Respondent has failed to come forward with a Response. Therefore, the Panel is permitted to make reasonable inferences in favor of Complainant and accept Complainant’s allegations as true. See Desotec N.V. v. Jacobi Carbons AB, D2000-1398 (WIPO Dec. 21, 2000) (finding that failing to respond allows a presumption that Complainant’s allegations are true unless clearly contradicted by the evidence); see also Talk City, Inc. v. Robertson, D2000-0009 (WIPO Feb. 29, 2000) (“In the absence of a response, it is appropriate to accept as true all allegations of the Complaint”).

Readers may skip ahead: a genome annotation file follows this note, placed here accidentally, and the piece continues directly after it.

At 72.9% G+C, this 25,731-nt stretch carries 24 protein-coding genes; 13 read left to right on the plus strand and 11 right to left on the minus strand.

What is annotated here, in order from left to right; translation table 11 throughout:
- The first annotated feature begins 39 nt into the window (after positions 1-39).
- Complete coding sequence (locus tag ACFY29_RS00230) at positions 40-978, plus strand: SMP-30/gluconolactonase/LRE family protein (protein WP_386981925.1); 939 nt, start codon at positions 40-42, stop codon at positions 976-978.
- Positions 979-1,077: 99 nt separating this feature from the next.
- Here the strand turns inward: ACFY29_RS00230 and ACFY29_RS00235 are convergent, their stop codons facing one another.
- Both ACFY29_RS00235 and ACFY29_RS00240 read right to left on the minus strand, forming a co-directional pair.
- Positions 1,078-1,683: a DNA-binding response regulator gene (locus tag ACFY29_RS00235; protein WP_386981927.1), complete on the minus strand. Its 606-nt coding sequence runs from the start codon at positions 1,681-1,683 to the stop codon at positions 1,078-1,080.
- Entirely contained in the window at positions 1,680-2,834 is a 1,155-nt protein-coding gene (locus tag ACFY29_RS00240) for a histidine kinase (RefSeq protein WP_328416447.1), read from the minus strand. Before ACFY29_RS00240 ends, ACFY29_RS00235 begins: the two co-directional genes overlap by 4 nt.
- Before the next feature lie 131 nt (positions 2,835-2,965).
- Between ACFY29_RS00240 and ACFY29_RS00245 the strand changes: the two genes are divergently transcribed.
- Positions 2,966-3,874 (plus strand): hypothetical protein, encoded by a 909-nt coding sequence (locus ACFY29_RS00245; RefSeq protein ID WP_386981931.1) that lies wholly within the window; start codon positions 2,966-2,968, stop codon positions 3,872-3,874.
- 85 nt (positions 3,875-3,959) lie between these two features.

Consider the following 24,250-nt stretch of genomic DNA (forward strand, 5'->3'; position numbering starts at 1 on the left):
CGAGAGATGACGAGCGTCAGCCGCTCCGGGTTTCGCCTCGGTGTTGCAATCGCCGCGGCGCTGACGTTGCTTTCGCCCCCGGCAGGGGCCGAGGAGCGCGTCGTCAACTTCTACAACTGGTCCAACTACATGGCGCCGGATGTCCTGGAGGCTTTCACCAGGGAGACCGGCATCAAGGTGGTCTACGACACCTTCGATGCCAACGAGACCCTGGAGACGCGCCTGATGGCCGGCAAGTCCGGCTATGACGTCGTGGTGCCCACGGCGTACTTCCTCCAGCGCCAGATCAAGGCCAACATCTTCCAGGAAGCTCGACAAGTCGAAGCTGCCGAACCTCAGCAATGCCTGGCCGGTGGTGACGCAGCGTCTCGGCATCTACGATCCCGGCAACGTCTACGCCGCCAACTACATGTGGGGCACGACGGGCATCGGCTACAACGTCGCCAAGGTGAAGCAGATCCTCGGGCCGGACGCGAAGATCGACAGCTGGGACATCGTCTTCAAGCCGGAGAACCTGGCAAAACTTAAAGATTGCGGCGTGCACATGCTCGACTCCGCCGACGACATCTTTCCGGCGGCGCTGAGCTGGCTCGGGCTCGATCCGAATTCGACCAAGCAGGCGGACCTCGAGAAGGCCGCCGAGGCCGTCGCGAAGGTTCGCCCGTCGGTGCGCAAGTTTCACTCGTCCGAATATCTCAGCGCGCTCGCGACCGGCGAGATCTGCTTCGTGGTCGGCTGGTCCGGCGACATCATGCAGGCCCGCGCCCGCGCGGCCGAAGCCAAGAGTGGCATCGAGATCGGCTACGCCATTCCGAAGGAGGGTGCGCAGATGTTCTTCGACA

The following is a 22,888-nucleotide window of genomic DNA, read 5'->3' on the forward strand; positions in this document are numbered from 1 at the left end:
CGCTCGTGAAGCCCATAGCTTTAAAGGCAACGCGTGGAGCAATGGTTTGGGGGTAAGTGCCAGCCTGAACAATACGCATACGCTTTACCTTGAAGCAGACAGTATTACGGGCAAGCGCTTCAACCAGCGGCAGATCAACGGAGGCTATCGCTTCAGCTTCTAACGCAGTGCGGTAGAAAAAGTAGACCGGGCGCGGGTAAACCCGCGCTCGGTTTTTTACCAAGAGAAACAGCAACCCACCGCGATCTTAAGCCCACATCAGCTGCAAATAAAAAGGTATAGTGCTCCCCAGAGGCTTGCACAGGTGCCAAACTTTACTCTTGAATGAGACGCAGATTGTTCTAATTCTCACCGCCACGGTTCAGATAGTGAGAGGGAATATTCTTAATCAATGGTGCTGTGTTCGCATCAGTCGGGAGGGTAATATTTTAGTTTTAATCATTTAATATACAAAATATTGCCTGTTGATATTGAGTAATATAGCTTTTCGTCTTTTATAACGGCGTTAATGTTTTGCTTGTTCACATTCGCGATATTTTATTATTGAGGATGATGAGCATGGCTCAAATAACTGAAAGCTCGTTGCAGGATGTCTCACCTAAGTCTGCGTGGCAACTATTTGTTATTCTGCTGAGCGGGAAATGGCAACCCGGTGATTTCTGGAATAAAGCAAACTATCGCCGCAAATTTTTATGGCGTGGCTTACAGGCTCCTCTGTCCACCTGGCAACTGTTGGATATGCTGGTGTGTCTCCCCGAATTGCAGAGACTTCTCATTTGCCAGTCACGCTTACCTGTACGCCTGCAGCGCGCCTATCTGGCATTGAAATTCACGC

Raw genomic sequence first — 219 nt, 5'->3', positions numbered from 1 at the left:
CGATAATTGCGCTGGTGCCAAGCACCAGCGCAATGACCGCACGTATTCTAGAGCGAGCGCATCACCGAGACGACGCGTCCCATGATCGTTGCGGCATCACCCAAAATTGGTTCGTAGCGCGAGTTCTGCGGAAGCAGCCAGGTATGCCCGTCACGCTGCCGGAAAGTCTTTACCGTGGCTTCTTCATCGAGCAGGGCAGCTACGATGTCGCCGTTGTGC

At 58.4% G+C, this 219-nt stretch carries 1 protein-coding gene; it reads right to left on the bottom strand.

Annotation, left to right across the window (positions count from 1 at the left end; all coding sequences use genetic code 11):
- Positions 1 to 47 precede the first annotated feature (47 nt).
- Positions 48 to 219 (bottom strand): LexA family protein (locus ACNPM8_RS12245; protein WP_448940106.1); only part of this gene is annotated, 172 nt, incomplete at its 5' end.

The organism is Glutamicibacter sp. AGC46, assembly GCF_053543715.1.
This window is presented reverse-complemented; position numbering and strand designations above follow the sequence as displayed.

Furthermore, based on Respondent’s failure to respond, it is presumed that Respondent lacks all rights and legitimate interests in the disputed domain name. See Do The Hustle, LLC v. Tropic Web, D2000-0624 (WIPO Aug. 21, 2000) (finding that once Complainant asserts that Respondent has no rights or legitimate interests in respect of the domain, the burden shifts to Respondent to provide credible evidence that substantiates its claim of rights and legitimate interests in the domain name); see also Geocities v. Geociites.com, D2000-0326 (WIPO June 19, 2000) (finding that Respondent has no rights or legitimate interest in the domain name because Respondent never submitted a Response nor provided the Panel with evidence to suggest otherwise).